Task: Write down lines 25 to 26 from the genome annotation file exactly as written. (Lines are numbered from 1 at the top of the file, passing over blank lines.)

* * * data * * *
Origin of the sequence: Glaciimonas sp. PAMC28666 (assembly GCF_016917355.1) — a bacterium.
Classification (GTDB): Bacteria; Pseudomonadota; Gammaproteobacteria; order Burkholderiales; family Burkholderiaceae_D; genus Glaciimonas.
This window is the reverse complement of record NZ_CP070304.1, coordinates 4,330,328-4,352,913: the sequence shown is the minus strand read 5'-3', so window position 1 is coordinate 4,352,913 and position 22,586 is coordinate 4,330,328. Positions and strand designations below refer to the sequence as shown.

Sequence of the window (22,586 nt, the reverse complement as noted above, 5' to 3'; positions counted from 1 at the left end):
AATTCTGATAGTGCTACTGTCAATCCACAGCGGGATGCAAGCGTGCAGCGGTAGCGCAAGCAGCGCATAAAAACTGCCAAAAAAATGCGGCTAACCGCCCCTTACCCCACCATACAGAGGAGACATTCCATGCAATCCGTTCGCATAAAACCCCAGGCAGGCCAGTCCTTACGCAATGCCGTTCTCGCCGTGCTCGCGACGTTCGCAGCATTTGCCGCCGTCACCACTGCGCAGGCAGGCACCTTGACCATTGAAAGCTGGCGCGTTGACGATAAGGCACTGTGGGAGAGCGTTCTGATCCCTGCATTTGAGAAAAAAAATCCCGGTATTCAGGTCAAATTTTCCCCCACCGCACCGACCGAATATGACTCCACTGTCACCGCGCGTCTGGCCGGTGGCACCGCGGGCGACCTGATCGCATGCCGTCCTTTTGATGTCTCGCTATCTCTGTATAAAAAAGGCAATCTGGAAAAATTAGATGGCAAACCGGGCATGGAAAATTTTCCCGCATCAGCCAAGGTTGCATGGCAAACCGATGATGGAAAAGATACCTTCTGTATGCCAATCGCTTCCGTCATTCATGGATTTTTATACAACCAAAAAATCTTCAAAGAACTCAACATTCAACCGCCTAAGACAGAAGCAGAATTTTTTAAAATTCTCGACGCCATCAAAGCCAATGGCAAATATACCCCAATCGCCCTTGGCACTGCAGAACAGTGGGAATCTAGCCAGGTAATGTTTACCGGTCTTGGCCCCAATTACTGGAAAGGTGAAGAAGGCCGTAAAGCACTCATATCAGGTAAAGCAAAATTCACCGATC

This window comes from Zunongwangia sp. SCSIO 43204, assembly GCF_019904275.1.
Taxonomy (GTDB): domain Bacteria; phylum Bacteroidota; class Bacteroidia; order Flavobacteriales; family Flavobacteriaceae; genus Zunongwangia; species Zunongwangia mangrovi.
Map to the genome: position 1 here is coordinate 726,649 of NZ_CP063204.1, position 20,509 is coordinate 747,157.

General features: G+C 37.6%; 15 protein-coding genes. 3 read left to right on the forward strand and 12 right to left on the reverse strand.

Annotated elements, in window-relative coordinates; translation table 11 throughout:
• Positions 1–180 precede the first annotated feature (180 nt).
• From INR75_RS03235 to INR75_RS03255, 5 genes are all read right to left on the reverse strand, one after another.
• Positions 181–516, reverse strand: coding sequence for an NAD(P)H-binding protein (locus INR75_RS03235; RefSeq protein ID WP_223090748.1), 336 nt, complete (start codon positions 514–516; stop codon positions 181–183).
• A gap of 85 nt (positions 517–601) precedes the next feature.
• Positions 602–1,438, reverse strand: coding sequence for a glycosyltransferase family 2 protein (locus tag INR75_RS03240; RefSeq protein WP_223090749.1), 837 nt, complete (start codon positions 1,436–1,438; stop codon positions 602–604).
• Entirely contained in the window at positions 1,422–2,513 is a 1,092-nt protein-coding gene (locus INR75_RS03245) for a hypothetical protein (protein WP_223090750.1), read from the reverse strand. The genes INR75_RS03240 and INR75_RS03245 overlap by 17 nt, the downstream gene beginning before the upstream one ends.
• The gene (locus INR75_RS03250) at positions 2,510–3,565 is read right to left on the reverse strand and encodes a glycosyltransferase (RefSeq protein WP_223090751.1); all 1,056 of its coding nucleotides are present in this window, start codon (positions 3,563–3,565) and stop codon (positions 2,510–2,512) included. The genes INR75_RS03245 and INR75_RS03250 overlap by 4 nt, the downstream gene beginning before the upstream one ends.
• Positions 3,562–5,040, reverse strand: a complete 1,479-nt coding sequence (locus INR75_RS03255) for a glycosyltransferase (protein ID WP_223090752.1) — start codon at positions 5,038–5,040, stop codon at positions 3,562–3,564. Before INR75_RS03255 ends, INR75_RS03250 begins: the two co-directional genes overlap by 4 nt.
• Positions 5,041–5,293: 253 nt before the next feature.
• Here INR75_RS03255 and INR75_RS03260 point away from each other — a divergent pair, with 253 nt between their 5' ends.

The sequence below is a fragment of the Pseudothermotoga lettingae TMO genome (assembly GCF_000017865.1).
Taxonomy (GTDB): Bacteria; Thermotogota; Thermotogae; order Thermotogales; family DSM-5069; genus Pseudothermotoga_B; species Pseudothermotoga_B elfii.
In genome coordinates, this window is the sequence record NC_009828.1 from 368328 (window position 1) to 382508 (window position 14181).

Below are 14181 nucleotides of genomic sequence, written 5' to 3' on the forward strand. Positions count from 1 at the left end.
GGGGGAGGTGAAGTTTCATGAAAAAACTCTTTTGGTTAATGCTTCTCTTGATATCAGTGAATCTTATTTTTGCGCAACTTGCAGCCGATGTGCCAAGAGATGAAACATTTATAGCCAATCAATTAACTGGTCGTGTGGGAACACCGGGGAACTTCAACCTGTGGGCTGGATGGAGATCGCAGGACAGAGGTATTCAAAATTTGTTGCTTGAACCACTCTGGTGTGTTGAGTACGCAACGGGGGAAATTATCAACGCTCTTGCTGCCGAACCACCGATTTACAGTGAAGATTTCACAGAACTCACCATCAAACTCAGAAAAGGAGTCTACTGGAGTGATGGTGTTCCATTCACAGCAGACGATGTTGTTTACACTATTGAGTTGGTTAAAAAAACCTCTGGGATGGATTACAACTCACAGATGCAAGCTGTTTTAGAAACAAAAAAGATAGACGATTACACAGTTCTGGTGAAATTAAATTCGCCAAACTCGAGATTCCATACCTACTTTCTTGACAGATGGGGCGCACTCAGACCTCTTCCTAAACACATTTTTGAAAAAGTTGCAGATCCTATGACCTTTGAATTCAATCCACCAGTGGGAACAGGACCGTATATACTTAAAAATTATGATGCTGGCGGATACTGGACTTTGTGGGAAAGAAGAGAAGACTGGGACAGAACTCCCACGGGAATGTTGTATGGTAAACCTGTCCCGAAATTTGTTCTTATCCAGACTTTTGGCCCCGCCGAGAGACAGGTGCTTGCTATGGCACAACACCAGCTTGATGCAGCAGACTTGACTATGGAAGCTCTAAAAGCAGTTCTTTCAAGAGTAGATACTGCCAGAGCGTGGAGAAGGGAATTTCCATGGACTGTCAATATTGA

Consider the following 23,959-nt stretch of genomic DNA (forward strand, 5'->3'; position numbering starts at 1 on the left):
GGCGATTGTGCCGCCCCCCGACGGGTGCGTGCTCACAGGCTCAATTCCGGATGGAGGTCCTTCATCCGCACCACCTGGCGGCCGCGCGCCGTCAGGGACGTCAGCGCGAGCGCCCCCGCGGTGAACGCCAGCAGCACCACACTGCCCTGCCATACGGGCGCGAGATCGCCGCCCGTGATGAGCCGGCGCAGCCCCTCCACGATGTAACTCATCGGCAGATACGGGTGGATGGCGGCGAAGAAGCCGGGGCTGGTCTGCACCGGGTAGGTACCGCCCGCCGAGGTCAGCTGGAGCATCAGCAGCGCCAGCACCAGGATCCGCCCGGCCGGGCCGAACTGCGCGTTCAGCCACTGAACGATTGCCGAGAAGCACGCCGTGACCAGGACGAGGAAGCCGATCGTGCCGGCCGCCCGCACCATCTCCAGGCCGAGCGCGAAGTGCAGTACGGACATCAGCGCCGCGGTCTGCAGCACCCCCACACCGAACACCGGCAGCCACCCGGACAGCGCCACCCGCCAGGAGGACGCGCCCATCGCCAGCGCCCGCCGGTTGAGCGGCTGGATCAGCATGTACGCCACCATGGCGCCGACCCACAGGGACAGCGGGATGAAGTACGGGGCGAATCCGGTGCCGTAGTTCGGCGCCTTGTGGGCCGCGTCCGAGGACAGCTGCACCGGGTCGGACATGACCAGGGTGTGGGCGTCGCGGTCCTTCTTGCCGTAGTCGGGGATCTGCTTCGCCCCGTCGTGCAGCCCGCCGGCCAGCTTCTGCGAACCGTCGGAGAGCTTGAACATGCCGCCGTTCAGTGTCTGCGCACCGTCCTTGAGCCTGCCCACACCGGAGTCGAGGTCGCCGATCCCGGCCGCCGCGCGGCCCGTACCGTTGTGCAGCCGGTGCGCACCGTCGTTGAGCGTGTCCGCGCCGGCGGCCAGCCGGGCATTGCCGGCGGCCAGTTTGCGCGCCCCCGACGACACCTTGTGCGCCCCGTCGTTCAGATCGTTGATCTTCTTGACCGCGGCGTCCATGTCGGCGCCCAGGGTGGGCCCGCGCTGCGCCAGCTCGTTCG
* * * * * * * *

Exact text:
GGGGGAGGTGAAGTTTCATGAAAAAACTCTTTTGGTTAATGCTTCTCTTGATATCAGTGAATCTTATTTTTGCGCAACTTGCAGCCGATGTGCCAAGAGATGAAACATTTATAGCCAATCAATTAACTGGTCGTGTGGGAACACCGGGGAACTTCAACCTGTGGGCTGGATGGAGATCGCAGGACAGAGGTATTCAAAATTTGTTGCTTGAACCACTCTGGTGTGTTGAGTACGCAACGGGGGAAATTATCAACGCTCTTGCTGCCGAACCACCGATTTACAGTGAAGATTTCACAGAACTCACCATCAAACTCAGAAAAGGAGTCTACTGGAGTGATGGTGTTCCATTCACAGCAGACGATGTTGTTTACACTATTGAGTTGGTTAAAAAAACCTCTGGGATGGATTACAACTCACAGATGCAAGCTGTTTTAGAAACAAAAAAGATAGACGATTACACAGTTCTGGTGAAATTAAATTCGCCAAACTCGAGATTCCATACCTACTTTCTTGACAGATGGGGCGCACTCAGACCTCTTCCTAAACACATTTTTGAAAAAGTTGCAGATCCTATGACCTTTGAATTCAATCCACCAGTGGGAACAGGACCGTATATACTTAAAAATTATGATGCTGGCGGATACTGGACTTTGTGGGAAAGAAGAGAAGACTGGGACAGAACTCCCACGGGAATGTTGTATGGTAAACCTGTCCCGAAATTTGTTCTTATCCAGACTTTTGGCCCCGCCGAGAGACAGGTGCTTGCTATGGCACAACACCAGCTTGATGCAGCAGACTTGACTATGGAAGCTCTAAAAGCAGTTCTTTCAAGAGTAGATACTGCCAGAGCGTGGAGAAGGGAATTTCCATGGACTGTCAATATTGA

Consider the following 23,959-nt stretch of genomic DNA (forward strand, 5'->3'; position numbering starts at 1 on the left):